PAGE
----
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Gepubliceerd in: Research on Child and Adolescent Psychopathology 7/2020

13-04-2020

Affective Prosody Perception and the Relation to Social Competence in Autistic and Typically Developing Children

Auteurs: Nichole E. Scheerer, Fakhri Shafai, Ryan A. Stevenson, Grace Iarocci

Gepubliceerd in: Research on Child and Adolescent Psychopathology | Uitgave 7/2020

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Abstract

Individuals diagnosed with autism spectrum disorder (ASD) have difficulty perceiving and expressing emotions. Since prosodic changes in speech (i.e. changes in intonation, stress, rhythm, etc.) are crucial for extracting information about the emotional state of a speaker, an inability to perceive and interpret these prosodic changes may be related to impairments in social communication. This study used non-verbal emotional voice-clips to examine the ability of autistic and typically-developing children (7–13 years old) to extract affect from changes in prosody. This research also explored whether difficulty extracting affective intent from changes in prosody may be related to social competence. Autistic (n = 26) and typically-developing (n = 26) children accurately matched emotional voice-clips to emotion words, suggesting autistic children can accurately extract the affective meaning conveyed by changes in prosody. Autistic children were less accurate at matching the voice-clips to emotional faces, suggesting that autistic children may struggle to make use of prosodic information in a social context. Across both autistic and typically-developing children, prosody-face matching accuracy was found to predict overall social competence, as well as social inferencing abilities, suggesting that the inability to utilize affective information derived from a speaker’s voice may interfere with effective social communication.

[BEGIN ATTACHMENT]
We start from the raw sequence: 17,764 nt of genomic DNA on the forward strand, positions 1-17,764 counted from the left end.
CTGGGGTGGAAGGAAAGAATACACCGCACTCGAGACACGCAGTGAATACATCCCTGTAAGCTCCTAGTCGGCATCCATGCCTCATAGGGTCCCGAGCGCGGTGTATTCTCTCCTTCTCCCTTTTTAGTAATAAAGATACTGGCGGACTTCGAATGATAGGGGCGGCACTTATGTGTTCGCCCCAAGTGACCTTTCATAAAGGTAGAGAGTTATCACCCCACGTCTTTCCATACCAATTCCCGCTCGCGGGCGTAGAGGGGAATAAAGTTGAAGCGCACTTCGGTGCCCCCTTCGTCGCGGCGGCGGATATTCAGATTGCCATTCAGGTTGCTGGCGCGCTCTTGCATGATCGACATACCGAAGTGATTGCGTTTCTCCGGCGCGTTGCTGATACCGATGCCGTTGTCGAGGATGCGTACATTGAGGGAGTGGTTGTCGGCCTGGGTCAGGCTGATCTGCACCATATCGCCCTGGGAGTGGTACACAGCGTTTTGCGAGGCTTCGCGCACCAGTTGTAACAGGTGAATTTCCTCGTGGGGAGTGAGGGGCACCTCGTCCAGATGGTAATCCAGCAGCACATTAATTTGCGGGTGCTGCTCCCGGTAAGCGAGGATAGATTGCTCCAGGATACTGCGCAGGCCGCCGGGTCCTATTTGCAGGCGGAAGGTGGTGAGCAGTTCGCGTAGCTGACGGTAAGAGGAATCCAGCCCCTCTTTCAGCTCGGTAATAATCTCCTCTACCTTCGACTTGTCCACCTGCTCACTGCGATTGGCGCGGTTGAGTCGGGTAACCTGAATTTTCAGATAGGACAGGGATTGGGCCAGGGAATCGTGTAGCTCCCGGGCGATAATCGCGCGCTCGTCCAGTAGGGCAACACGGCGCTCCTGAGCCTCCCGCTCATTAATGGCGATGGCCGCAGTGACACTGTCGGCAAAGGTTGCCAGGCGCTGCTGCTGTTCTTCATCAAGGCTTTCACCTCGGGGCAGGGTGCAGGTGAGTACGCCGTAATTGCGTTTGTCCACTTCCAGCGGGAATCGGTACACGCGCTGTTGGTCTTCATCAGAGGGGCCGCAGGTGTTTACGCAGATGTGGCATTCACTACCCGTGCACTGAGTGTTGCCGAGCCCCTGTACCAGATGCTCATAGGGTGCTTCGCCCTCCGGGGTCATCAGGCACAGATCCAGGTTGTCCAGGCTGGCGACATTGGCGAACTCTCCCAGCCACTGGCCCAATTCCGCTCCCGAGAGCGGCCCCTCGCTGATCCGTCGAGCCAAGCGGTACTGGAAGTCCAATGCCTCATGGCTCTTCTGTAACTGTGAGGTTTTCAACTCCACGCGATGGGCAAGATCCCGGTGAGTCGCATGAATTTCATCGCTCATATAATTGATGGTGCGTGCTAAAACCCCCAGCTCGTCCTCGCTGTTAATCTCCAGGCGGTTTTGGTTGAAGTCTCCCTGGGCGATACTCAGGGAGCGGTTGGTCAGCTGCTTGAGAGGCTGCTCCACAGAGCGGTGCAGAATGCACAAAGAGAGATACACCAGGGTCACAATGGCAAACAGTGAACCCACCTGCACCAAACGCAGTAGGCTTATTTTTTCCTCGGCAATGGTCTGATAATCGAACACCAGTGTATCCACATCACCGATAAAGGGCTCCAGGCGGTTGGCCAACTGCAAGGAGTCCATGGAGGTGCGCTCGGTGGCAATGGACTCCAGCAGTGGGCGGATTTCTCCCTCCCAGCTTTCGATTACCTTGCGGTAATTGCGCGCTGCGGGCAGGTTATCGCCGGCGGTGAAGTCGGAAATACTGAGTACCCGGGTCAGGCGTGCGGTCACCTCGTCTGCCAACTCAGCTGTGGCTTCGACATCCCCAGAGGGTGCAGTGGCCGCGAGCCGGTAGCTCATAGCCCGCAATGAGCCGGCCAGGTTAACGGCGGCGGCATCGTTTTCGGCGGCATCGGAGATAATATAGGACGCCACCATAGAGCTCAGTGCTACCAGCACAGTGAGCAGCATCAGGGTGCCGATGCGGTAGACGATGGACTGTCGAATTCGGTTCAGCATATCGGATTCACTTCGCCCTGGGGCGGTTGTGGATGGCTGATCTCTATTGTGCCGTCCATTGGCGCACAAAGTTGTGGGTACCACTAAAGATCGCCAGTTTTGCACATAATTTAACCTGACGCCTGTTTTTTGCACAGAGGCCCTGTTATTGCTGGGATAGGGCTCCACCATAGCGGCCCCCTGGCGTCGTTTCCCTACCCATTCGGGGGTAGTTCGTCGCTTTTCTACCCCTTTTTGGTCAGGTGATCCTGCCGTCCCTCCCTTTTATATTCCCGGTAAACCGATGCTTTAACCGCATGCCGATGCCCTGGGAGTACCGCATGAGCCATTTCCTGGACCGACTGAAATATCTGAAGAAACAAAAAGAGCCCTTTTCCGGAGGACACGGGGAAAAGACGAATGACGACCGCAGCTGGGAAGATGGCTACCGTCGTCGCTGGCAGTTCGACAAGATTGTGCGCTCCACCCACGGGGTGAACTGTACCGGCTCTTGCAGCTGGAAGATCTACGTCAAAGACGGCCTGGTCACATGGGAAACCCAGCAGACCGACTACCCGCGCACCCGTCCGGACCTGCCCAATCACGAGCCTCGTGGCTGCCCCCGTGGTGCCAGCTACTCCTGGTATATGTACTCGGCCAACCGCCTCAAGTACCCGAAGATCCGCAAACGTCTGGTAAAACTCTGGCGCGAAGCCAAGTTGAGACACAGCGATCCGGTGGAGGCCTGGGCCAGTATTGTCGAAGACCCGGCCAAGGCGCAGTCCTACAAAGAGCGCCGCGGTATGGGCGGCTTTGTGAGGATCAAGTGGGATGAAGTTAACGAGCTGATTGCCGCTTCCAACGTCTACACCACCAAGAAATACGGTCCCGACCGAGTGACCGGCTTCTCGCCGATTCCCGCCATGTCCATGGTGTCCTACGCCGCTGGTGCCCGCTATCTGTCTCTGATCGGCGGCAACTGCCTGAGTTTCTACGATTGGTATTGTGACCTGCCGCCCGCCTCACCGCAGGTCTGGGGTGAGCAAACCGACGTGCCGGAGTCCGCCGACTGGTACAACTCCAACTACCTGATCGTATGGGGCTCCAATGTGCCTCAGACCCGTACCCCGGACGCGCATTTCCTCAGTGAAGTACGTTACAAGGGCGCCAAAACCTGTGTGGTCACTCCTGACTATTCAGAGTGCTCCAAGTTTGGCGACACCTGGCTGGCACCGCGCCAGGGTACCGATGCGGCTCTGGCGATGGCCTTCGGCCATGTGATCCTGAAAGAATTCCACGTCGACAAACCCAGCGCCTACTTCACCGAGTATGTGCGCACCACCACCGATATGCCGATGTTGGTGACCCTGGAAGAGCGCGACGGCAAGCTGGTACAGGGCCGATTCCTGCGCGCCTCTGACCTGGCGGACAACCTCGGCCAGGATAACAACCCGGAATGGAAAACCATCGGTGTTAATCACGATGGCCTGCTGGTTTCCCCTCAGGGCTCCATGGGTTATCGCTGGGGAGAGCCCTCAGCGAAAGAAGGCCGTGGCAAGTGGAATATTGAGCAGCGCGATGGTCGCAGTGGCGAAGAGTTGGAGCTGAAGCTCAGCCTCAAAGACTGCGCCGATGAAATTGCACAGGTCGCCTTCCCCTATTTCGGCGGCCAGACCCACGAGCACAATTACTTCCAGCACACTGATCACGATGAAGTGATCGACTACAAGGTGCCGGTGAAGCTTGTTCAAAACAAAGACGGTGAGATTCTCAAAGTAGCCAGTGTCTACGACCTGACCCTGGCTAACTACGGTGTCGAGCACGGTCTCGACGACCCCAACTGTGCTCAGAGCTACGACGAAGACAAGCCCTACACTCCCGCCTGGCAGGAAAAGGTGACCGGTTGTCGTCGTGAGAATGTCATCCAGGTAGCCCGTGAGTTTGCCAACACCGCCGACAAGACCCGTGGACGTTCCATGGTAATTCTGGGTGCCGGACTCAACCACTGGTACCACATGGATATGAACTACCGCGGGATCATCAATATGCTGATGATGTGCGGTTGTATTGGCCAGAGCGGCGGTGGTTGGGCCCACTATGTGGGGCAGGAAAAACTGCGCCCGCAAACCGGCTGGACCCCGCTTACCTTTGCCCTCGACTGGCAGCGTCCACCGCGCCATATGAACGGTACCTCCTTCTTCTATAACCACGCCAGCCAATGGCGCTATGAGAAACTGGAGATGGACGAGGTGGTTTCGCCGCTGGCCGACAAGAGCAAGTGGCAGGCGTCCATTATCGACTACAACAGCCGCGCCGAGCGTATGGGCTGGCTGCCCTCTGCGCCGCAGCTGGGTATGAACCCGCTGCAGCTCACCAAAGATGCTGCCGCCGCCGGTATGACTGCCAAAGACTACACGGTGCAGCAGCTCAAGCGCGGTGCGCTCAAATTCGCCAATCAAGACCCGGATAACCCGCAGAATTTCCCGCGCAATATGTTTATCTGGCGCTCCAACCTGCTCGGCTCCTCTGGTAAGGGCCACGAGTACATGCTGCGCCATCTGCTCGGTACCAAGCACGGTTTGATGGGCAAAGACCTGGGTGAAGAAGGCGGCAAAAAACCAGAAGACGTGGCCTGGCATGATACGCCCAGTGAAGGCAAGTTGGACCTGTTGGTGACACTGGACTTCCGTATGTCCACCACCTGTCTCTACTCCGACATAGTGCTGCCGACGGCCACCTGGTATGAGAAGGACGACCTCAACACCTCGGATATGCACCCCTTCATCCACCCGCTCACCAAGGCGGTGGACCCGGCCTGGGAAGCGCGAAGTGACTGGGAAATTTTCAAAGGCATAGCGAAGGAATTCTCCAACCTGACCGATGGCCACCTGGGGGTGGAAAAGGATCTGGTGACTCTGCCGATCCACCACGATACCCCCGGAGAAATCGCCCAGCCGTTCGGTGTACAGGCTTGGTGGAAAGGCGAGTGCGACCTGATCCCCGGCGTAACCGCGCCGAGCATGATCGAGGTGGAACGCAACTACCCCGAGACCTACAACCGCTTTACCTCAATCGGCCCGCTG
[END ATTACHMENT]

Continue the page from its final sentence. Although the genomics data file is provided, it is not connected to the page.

Voetnoten
1
While person-first language such as “individuals with autism” is often the preference of researchers and clinicians, autistic individuals have indicated a preference for identity-first language, as it incorporates autism as a component of their identity over person-first language (61% versus 28%) (Kenny et al. 2016). A similar preference has also been expressed by parents of autistic children (51% versus 22%) (Kenny et al. 2016) and self-advocates (Sinclair 2013). As such, we will respect this preference and use identity-first language throughout this manuscript.
 
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Metagegevens
Titel
Affective Prosody Perception and the Relation to Social Competence in Autistic and Typically Developing Children
Auteurs
Nichole E. Scheerer
Fakhri Shafai
Ryan A. Stevenson
Grace Iarocci
Publicatiedatum
13-04-2020
Uitgeverij
Springer US
Gepubliceerd in
Research on Child and Adolescent Psychopathology / Uitgave 7/2020
Print ISSN: 2730-7166
Elektronisch ISSN: 2730-7174
DOI
https://doi.org/10.1007/s10802-020-00644-5

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